I. Demonstrate the use of outlining to construct clear, organized and
complete cases, and to further develop such cases into essay form.
J. Outline refutation and rebuttal techniques and employ such techniques
in the oral and/or written attack and defense of argument.
K. Recognize the above consideration (2-10) in their application to
various contexts of argumentation (such a legal, legislative,
academic, etc.) and various forms of speaking and/or writing.
L. Participate in in-class or online discussion and debate emphasizing
the employment of argumentation principles.
M. Complete written and experiential exercises designed to develop,
demonstrate and assess student skills of argumentation.
N. Recognize the relationship between critical thinking, especially the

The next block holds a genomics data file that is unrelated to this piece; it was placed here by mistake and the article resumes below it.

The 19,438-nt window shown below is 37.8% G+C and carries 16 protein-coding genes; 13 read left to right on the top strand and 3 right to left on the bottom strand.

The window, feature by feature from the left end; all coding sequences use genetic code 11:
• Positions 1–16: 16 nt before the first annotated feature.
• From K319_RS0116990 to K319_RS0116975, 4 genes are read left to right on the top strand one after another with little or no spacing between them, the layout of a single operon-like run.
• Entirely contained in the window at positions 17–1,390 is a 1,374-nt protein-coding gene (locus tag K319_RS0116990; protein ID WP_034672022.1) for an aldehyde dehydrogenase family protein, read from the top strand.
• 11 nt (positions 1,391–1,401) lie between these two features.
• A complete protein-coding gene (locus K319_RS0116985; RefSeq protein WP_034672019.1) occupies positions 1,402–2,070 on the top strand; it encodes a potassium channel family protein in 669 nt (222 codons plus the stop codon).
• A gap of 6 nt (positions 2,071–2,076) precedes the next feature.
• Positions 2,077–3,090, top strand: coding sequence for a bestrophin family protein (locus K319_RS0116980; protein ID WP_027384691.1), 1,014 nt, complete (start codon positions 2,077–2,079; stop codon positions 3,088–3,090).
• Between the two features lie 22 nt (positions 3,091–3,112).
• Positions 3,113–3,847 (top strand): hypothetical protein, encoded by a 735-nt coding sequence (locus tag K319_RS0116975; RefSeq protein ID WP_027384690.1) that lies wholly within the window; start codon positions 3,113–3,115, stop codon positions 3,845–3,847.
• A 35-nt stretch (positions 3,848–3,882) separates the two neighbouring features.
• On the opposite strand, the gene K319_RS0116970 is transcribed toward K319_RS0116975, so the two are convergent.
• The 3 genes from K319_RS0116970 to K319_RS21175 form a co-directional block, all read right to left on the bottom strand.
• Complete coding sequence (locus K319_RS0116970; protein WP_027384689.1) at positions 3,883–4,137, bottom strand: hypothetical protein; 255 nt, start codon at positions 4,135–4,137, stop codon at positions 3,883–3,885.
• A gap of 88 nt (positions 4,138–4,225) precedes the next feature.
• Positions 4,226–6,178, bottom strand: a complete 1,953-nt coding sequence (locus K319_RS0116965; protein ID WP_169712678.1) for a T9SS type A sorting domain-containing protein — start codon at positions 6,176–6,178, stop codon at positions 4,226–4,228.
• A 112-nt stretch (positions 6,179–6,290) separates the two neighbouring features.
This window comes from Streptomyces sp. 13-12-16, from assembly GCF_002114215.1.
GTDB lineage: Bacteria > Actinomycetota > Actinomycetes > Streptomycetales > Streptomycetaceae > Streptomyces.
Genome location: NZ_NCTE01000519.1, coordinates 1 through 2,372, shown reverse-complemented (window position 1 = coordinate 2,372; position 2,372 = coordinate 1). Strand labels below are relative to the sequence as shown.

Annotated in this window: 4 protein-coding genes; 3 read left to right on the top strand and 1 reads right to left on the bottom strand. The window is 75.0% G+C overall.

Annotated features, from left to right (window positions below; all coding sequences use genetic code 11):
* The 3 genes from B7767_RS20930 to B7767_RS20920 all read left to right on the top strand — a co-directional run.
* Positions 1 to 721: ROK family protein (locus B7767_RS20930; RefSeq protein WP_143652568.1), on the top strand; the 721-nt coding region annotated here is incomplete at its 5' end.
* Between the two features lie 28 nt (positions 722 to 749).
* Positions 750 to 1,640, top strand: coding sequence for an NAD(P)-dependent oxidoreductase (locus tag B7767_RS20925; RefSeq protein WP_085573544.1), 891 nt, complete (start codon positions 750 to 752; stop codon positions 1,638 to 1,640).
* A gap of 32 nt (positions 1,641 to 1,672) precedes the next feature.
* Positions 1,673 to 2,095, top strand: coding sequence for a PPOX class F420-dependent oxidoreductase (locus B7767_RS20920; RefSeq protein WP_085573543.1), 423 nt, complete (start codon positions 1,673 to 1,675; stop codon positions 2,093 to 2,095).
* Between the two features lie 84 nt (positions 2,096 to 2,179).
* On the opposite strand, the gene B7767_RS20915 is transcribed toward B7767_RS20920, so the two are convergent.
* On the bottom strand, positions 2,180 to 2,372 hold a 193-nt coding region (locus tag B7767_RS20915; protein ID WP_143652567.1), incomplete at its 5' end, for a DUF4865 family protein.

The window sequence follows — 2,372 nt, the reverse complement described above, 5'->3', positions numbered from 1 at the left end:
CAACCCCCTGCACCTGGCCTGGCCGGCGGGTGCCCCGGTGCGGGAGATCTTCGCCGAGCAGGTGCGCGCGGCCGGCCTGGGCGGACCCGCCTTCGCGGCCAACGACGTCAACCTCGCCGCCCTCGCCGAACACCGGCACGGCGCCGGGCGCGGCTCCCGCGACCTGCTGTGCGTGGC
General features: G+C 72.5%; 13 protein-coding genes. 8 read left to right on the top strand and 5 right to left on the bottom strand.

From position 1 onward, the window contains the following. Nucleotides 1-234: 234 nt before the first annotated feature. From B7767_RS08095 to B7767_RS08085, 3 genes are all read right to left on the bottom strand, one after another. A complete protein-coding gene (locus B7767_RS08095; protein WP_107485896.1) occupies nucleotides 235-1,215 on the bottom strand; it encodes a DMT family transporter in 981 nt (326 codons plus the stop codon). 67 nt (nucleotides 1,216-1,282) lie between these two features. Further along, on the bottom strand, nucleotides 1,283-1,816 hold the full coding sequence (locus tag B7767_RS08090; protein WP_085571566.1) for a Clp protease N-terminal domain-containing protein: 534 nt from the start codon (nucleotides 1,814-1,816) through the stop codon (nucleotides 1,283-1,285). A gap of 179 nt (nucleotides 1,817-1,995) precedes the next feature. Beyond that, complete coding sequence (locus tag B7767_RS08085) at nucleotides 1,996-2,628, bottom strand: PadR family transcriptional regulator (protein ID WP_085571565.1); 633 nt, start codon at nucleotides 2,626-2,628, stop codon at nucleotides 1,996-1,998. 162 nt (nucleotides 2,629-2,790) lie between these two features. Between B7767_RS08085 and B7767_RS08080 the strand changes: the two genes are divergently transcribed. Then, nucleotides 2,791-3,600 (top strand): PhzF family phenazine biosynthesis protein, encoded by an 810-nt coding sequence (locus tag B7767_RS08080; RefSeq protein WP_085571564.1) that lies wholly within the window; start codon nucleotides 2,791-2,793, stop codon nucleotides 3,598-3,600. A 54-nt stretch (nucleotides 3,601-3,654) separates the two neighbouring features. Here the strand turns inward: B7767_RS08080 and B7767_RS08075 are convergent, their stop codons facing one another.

construction of logically sound syllogisms, and intercultural
concepts. Understand that the valid, but untrue, categorical
syllogism is the root of false stereotypes and racism.
O. Recognize and appreciate the differences in cognitive styles among
Topics and Scope
A. Philosophy of Argumentation
1. Argumentation and critical thinking.
2. Argumentation and epistemology.
3. Argumentation and political culture.
4. The roles and responsibilities of arguers.
B. Analysis in oral and written argumentation.
1. Concept of analysis of controversy.
2. Types of propositions and their effective construction, including
examination of sentence structure, and formulation and placement
of the main proposition (thesis) and supportive statements.
3. Language in argument and composition, including discussion of
functions of language: expressive, directive, interrogative;
figurative language in argument.
4. Definition in analysis.
5. Breaking down a controversy into issues, evaluating issues by
relevance and importance and the application of analytical
formulas in such contexts as the essay.
6. The principles of outlining and case construction with special
focus on the essay form.
C. Evidence in oral and written argumentation